Lecture looks at athletic stress
Underperformance under stress is common in artistic, academic and athletic performance, Ilundain-Agurruza said.
Examples are particularly evident in sport’s “choking” effect — a failure to perform to levels already achieved when the person tries to be at his or her best. For instance, he said, Rory McIlroy “disintegrated” at the 2011 U.S. Masters, while Greg Norman lost badly in 1996.
On the other end of the spectrum, Mark Spitz and Michael Phelps thrived under media pressure to deliver record-breaking performances at the Olympics, Ilundáin-Agurruza said. They are examples of performers who excel when “on the spot.”
As a way to supplement current psychological and cognitive theoretical research, Ilundáin-Agurruza will discuss an alternative philosophical account to combat choking. It diagnoses the process, and contrasts it with cases of superior performances analyzed under “skillful fluency.”
He said the solution is derived from Japanese “do” — arts of self-cultivation, such as the way of archery or the way of tea. Those arts encourage an integration of body and mind, intellect and emotion, which helps achieve skillful fluency.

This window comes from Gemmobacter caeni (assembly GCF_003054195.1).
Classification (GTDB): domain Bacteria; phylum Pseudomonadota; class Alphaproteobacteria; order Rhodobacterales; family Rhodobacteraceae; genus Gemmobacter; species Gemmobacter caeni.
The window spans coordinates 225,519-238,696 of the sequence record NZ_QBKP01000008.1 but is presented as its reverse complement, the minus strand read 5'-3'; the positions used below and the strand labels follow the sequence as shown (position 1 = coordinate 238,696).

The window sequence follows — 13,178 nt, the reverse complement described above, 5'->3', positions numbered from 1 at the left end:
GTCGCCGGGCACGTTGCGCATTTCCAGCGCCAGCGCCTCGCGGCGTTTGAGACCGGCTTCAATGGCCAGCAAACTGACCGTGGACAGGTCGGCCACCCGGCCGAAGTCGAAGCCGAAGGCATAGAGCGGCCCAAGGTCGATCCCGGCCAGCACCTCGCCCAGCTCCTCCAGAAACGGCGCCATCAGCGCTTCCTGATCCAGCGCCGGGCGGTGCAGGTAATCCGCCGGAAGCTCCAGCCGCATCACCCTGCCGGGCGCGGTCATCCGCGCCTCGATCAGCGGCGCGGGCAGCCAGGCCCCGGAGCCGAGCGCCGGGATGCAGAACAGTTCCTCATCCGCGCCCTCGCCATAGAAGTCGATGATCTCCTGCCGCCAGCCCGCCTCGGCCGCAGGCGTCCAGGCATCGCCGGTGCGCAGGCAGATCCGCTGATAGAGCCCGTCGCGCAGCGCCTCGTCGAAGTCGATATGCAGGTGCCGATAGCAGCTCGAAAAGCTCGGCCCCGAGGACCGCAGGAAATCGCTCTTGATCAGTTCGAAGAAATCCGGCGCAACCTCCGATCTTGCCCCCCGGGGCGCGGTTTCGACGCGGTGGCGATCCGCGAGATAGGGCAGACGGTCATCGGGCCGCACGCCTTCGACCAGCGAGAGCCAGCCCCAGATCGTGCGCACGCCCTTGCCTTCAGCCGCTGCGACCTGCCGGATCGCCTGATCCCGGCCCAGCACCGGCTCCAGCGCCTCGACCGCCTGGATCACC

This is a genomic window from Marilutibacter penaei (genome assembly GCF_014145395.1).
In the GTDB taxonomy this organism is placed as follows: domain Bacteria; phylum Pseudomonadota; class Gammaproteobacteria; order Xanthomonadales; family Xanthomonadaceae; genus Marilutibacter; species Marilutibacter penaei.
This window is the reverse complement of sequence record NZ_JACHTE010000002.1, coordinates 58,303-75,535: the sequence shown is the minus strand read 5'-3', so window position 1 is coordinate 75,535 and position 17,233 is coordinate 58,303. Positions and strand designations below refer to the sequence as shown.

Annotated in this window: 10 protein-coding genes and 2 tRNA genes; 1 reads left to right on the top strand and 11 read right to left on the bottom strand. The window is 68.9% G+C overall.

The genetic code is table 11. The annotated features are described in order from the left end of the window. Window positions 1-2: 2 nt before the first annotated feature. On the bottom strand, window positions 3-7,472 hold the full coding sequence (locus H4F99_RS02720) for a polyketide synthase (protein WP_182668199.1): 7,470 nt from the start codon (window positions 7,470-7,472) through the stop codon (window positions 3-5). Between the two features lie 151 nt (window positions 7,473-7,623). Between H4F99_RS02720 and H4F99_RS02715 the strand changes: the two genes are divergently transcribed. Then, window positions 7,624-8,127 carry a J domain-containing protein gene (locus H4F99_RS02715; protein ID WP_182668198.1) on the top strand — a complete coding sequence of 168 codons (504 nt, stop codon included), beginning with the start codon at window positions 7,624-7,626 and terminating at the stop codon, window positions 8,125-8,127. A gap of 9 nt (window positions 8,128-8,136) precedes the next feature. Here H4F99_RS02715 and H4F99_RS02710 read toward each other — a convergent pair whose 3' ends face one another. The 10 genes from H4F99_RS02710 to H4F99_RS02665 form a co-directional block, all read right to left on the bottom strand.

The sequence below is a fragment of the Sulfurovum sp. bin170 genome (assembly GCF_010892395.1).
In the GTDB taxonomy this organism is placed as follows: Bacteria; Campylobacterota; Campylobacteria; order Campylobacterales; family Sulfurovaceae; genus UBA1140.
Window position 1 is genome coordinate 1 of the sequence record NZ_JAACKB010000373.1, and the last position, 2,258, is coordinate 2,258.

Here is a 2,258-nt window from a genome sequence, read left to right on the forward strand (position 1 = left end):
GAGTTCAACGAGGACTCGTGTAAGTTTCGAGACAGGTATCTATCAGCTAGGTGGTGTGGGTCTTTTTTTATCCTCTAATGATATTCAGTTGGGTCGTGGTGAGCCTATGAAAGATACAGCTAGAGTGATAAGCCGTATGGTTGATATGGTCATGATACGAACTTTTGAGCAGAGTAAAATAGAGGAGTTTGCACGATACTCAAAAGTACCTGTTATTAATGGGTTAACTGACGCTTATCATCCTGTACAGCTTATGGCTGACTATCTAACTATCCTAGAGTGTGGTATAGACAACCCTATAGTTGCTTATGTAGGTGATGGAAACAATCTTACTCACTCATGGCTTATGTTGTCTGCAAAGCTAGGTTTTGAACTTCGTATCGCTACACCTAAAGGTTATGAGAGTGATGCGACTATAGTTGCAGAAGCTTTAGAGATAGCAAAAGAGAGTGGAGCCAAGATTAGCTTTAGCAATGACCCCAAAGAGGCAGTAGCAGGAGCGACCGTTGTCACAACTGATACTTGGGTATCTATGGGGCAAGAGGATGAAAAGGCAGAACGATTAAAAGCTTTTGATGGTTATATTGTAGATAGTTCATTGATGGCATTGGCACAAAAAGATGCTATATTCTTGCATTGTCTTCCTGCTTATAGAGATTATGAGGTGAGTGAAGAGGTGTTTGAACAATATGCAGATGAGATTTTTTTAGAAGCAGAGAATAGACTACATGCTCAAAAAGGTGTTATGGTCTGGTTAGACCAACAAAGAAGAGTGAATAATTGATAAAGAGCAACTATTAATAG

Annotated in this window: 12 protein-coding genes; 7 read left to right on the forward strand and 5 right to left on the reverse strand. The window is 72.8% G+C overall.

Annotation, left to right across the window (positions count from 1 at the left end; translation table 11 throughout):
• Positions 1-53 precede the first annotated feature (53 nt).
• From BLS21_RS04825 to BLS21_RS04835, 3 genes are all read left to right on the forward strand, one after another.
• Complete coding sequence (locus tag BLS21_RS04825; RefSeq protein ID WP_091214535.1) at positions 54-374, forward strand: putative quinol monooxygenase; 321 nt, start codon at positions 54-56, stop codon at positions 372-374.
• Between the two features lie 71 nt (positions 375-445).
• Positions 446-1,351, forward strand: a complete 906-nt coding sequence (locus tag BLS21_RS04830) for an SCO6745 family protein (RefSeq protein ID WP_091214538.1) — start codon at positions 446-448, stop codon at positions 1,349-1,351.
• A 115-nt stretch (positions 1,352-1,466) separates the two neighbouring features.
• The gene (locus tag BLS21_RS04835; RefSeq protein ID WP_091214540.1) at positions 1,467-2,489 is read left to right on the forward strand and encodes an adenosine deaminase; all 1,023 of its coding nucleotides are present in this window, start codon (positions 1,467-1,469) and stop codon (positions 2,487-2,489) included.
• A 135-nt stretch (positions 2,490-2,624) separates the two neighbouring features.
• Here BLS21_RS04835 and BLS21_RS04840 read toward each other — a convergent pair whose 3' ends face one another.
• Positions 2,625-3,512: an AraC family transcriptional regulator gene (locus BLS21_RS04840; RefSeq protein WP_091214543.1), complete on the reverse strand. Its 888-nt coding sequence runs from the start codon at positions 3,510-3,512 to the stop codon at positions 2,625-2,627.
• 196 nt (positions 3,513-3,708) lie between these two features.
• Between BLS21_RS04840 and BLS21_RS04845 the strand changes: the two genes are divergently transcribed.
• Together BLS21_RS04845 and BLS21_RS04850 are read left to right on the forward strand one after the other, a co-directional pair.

“The efficacy of this method was vetted in life and death duels where anxiety would result in a deadly outcome,” he said. “This may lend a helping and calming hand to those of us who get the jitters when we are about to putt, do a few intense laps or speak in public.”
Ilundáin-Agurruza has been a member of the Linfield faculty since 2006. He holds a B.S. in philosophy from the University of Wisconsin at Oshkosh, an M.A. in philosophy and M.S. in sociology of sport from the University of Illinois at Urbana-Champaign, and a Ph.D. in philosophy from the University of Illinois at Urbana-Champaign.
The Linfield College faculty lecture series offers one presentation each month by a member of the Linfield faculty. For more information, call 503-883-2409.